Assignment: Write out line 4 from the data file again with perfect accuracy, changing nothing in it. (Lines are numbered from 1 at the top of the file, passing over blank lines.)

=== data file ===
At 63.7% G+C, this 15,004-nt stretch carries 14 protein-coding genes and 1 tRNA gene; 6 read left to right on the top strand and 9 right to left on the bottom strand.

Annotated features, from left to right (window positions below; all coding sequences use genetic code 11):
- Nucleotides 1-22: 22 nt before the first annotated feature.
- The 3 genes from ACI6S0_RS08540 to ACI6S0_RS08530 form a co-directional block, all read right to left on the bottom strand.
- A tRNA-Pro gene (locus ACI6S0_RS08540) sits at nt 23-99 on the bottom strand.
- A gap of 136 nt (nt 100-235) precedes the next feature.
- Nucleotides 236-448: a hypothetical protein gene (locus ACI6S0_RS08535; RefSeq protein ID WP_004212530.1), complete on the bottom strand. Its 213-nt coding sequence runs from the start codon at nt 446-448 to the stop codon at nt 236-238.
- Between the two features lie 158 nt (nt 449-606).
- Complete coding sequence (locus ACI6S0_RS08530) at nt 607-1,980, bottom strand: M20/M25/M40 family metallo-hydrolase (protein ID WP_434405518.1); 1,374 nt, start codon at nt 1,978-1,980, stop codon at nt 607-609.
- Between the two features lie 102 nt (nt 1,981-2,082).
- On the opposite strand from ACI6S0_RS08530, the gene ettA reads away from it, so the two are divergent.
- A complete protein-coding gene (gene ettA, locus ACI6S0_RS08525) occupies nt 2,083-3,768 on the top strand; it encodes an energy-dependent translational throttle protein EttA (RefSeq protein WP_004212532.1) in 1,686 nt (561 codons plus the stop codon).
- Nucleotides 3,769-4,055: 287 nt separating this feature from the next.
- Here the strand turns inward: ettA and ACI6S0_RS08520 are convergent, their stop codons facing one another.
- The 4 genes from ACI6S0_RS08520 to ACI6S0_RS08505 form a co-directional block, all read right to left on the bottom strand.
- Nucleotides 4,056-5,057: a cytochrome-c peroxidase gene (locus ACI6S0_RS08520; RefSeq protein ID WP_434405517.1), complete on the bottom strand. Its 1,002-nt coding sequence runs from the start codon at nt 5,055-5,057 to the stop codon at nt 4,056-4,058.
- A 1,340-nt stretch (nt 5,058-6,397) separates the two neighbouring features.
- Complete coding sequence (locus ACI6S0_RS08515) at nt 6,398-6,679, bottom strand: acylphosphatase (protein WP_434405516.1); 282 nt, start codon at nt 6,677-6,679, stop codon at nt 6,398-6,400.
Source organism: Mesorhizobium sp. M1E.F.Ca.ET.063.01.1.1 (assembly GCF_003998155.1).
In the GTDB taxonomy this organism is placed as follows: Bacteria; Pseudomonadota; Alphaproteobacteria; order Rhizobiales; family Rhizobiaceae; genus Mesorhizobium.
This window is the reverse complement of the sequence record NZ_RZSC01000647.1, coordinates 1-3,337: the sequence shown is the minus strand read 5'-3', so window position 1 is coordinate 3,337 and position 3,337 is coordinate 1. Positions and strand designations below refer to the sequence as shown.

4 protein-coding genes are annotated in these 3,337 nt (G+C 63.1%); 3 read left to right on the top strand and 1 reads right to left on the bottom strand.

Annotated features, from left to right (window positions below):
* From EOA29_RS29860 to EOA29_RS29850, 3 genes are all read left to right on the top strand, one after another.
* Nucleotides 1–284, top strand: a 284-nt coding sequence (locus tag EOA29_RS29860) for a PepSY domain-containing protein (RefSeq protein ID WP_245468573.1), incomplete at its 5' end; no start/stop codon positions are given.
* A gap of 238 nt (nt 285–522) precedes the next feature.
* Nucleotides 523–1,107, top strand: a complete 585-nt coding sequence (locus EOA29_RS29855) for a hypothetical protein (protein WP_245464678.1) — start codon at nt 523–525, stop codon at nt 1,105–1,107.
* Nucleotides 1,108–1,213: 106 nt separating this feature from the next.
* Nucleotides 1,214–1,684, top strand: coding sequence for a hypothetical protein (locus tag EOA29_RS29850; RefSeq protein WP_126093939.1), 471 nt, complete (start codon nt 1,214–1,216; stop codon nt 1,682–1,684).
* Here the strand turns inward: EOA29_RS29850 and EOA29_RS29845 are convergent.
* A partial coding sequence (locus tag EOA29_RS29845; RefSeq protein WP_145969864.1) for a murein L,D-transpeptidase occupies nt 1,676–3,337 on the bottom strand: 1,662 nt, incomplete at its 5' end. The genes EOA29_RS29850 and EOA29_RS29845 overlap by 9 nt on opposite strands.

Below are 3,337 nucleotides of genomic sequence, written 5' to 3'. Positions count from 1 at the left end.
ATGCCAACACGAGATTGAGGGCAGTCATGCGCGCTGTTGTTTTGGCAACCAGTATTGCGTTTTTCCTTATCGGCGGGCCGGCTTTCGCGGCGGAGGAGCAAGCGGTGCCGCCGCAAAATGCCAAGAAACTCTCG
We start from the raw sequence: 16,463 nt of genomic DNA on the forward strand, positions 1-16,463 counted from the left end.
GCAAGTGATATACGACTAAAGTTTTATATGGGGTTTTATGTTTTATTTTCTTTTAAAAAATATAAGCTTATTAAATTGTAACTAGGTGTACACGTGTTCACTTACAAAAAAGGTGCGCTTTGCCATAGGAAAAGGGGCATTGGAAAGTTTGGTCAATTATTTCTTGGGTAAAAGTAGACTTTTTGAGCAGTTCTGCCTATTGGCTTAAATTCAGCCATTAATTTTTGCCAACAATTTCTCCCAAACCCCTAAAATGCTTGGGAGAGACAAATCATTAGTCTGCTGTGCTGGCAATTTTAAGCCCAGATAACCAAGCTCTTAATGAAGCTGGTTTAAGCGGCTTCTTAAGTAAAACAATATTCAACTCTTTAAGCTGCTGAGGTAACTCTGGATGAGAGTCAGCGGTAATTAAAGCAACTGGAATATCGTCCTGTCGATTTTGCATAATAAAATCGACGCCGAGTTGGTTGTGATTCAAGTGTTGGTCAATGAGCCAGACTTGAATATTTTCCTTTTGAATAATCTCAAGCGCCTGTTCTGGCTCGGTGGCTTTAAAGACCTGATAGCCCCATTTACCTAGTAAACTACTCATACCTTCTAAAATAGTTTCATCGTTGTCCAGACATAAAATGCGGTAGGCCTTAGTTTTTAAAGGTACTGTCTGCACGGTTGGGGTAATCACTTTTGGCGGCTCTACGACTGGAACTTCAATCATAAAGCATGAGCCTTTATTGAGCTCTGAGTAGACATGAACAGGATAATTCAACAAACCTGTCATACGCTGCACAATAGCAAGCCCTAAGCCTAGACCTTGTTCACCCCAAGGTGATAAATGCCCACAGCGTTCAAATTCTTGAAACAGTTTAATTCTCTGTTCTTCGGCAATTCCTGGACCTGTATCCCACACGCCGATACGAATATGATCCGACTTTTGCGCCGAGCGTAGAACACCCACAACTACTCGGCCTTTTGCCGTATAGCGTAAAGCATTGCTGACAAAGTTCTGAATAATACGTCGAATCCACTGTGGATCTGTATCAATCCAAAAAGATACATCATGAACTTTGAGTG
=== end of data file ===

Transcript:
- The 3 genes from ACI6S0_RS08540 to ACI6S0_RS08530 form a co-directional block, all read right to left on the bottom strand.